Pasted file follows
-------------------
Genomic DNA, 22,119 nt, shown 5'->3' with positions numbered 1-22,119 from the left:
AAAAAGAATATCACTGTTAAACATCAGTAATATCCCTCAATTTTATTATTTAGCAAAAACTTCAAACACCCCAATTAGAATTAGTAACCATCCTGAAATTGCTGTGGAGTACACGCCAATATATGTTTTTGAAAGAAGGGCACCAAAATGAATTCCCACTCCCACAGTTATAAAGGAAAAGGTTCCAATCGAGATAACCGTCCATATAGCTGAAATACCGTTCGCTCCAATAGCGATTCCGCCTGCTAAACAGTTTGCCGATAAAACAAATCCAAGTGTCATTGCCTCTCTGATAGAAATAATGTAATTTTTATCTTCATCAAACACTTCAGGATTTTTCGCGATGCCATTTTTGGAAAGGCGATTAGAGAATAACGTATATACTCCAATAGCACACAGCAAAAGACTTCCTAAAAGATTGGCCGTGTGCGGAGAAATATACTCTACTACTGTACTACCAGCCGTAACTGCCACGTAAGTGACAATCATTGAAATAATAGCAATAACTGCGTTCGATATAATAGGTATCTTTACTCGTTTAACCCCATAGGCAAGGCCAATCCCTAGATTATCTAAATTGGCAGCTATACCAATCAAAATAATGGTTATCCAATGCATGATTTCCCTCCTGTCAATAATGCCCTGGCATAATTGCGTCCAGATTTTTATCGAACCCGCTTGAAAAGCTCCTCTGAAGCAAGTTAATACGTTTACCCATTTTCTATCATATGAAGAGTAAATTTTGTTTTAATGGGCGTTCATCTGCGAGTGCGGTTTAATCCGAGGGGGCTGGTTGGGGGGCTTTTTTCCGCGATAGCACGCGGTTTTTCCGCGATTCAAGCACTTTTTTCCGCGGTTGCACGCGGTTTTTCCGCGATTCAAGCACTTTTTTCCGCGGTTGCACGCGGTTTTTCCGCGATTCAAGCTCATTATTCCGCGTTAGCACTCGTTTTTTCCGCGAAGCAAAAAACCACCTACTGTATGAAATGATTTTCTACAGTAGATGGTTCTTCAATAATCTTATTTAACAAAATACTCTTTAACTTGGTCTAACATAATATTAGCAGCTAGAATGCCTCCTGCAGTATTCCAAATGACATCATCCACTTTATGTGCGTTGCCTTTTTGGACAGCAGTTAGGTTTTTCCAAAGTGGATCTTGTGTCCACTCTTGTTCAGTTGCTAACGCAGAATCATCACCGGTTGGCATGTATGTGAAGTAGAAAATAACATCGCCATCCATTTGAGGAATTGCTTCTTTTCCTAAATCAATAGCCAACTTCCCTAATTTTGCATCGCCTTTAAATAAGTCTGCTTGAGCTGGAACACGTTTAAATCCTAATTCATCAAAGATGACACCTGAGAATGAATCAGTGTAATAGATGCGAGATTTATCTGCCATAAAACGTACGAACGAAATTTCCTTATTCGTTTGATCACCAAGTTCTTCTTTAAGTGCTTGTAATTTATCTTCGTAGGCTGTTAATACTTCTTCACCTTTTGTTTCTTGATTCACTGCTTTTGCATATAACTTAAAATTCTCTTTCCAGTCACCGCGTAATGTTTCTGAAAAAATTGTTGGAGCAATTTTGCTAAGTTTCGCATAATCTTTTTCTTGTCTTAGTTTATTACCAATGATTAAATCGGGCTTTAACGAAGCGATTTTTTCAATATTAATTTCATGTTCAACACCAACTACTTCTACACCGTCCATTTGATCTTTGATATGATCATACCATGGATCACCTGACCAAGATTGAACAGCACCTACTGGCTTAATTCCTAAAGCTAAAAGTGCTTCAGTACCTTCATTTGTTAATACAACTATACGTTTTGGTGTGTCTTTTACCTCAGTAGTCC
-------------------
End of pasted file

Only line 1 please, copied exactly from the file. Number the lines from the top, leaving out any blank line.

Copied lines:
Genomic DNA, 22,119 nt, shown 5'->3' with positions numbered 1-22,119 from the left: